As I mentioned in our last print issue, independent retailers “are embracing, or should embrace, what TWICE likes to call ‘non-traditional’ product categories.”
TWICE@Home, a special report that begins on p. 19, should give everyone a pretty good idea of what we mean. They are categories that, as Brand Source’s Bob Lawrence told TWICE, “fit [dealers’] core mix or complement it.”
This report is an overview of some of the categories that independent retailers have turned to during the past couple of years, or are considering, to maintain or increase store traffic, net sales and profitability.
For regional independents large and small, and even for publicly held companies like Conn’s, furniture and bedding are vital parts of their mix. And there are others, such as lighting systems, grills, generators, outdoor TVs, video-surveillance systems and home-control systems, as well as smart major appliances.
Executives with BrandSource, Nationwide Marketing Group and Mega Group all told TWICE that outdoor products of many types will be highlighted at their conventions to be held this month.
Rick Bellows of Mega Group USA, whose organization is more weighted towards furniture and major appliances, said his members realized “they are retailers first … and you have to be able to satisfy the wants and needs of your customers.”
That’s not to say that traditional electronics/appliance retailers — many of which have competed for years and years against Sears, Best Buy, The Home Depot and Lowe’s — are going to cut back on CE or majaps severely any time soon. The new categories are creating more traffic for CE and smart appliances, and vice versa.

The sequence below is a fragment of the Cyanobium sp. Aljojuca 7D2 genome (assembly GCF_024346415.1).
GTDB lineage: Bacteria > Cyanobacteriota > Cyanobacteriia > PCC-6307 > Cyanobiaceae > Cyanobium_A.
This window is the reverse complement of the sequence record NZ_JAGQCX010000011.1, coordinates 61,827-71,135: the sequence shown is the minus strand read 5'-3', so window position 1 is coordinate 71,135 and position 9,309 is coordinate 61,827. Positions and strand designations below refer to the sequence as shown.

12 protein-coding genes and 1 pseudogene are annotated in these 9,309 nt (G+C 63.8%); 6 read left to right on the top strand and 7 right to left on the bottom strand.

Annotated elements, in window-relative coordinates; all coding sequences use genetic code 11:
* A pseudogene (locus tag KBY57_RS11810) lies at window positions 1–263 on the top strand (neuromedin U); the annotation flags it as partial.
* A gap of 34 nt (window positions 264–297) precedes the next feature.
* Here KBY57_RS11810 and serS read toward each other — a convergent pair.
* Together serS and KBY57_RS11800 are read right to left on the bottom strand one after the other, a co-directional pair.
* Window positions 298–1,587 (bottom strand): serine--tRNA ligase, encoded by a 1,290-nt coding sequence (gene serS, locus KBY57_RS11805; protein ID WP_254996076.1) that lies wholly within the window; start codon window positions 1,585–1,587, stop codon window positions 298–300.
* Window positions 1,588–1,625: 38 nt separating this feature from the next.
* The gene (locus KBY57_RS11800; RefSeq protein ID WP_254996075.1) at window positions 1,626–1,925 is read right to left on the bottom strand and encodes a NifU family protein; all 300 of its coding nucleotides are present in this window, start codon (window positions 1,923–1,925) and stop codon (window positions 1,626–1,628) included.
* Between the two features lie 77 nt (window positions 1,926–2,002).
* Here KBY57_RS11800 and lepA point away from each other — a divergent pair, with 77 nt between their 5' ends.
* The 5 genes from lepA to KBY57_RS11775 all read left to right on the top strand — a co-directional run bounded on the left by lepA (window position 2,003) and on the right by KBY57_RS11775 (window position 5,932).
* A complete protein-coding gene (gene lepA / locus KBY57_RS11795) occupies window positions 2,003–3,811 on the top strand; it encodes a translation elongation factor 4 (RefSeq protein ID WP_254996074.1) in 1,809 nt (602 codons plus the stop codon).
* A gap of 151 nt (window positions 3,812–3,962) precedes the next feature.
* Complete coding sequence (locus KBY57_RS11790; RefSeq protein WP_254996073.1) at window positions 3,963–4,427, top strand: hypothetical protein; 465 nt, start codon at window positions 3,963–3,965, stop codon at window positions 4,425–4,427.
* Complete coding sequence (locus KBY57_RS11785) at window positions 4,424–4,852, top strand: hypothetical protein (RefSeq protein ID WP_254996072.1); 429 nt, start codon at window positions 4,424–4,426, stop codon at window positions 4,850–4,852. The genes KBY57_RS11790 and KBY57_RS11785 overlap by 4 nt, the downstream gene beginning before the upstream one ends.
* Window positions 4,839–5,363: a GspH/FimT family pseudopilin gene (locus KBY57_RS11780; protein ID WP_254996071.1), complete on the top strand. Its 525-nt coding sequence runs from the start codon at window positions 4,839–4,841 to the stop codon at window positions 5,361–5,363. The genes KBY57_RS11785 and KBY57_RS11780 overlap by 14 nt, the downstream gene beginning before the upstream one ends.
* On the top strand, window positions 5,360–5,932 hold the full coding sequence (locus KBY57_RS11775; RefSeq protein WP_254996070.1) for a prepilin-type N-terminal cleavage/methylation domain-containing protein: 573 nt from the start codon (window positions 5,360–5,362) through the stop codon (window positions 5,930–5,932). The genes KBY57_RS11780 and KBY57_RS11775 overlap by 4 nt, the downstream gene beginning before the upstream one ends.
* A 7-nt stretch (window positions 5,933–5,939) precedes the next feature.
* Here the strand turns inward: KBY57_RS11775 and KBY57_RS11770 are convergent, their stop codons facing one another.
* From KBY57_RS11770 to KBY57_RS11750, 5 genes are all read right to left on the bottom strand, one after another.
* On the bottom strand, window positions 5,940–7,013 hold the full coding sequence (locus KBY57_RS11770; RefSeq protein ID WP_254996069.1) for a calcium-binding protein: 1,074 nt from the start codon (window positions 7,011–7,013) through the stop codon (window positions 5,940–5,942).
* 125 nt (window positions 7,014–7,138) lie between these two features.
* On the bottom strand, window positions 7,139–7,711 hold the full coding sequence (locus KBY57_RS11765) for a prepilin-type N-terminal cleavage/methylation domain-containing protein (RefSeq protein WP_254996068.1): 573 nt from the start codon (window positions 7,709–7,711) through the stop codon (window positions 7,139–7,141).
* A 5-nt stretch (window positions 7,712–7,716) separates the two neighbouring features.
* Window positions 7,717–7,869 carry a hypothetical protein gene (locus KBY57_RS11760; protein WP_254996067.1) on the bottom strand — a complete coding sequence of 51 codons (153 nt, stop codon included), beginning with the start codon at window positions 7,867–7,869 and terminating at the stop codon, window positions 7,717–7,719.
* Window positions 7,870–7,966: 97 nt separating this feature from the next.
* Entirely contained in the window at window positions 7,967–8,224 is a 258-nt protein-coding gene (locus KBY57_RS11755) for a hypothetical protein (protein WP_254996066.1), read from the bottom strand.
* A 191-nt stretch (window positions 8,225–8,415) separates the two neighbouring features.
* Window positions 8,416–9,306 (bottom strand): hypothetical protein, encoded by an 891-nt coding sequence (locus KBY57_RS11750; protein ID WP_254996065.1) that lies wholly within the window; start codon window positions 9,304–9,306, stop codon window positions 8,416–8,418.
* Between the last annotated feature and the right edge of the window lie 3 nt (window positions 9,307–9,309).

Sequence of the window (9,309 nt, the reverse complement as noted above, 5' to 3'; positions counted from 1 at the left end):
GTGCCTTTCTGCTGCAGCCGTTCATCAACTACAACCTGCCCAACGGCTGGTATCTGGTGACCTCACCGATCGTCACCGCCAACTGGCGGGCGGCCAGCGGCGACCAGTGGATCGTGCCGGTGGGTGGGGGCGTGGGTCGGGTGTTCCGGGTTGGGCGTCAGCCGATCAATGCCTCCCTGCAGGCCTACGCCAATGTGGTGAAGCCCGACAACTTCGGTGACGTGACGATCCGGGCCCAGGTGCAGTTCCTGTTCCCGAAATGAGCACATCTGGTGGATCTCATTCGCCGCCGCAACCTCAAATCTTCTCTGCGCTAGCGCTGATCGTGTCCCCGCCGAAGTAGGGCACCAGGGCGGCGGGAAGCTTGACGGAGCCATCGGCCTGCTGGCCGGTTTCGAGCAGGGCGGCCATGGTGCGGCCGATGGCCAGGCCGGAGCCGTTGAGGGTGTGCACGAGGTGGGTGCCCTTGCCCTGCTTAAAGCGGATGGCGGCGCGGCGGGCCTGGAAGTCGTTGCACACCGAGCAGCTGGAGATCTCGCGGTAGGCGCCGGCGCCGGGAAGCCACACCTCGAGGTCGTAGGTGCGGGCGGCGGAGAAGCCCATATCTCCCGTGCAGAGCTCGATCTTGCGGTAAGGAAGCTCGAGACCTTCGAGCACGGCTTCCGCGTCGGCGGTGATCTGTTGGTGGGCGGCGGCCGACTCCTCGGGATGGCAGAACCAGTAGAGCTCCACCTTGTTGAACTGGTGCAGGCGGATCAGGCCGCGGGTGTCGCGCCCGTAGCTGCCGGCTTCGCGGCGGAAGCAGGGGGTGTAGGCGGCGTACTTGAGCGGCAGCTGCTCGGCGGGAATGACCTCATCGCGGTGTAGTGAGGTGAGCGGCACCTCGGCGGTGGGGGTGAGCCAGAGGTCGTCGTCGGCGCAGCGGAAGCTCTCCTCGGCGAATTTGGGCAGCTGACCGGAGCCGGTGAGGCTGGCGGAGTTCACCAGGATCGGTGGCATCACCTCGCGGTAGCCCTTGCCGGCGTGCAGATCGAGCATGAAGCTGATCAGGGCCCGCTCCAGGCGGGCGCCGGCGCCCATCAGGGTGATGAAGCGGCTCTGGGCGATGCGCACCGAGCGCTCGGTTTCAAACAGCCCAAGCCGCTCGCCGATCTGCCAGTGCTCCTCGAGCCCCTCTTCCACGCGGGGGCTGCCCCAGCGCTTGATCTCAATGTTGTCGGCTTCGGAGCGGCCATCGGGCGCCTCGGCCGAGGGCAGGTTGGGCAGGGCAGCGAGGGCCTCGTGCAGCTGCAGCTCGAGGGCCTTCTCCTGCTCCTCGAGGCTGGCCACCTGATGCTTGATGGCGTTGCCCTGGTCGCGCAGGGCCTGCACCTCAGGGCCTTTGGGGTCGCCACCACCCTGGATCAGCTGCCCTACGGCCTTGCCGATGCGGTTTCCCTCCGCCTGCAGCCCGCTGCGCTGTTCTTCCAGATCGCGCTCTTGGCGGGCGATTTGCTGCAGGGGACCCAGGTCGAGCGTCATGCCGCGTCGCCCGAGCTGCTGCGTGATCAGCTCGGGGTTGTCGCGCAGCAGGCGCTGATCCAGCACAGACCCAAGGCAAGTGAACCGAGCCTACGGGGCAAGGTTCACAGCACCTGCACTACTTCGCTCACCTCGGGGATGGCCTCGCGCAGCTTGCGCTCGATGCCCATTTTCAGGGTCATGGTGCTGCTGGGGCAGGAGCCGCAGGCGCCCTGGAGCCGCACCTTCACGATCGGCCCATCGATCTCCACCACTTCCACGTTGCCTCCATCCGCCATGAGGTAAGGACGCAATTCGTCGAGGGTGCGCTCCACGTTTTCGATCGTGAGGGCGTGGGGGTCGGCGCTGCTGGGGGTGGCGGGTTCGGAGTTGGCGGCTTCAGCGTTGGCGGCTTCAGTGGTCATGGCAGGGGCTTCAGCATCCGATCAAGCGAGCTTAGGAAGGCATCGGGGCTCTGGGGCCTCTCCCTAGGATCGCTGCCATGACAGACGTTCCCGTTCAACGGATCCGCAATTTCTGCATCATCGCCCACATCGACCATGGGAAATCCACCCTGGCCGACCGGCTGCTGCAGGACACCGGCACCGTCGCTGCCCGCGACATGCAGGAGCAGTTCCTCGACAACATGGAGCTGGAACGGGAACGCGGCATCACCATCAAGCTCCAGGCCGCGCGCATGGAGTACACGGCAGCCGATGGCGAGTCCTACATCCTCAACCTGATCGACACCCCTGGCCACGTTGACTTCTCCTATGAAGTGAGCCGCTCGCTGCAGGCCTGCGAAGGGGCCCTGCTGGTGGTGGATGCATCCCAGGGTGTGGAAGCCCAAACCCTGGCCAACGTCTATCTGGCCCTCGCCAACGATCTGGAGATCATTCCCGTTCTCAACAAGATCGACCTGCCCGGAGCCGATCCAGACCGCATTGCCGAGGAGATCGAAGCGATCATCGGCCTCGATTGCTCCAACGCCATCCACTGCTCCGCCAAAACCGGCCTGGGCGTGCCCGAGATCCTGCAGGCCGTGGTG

As a matter of fact, the erosion of Sears’ market share in recent years may have helped accelerate the trend towards carrying these home-related categories. For years, independents have competed against Sears — which reported another depressing fiscal fourth quarter and annual financial last week — and still provide the type of sales and service the legendary retailer was once known for.
So, many of these local and regional retailers have adapted to changing economic times, with the help of their buying groups.
As for the national chains, due to their size, it’s just not that easy even when they are still adapting.
Best Buy’s management team, led by CEO Hubert Joly, shows it is not impossible.
Best Buy went “home” in a sense — to its strengths — and has added departments, emphasized the web, added promotions, while streamlining its operations. The result was profits for its fiscal year and fourth quarter last week.
Best Buy’s team knows more work is still needed, but that’s not bad for a retail chain left for dead by many around 18 months ago.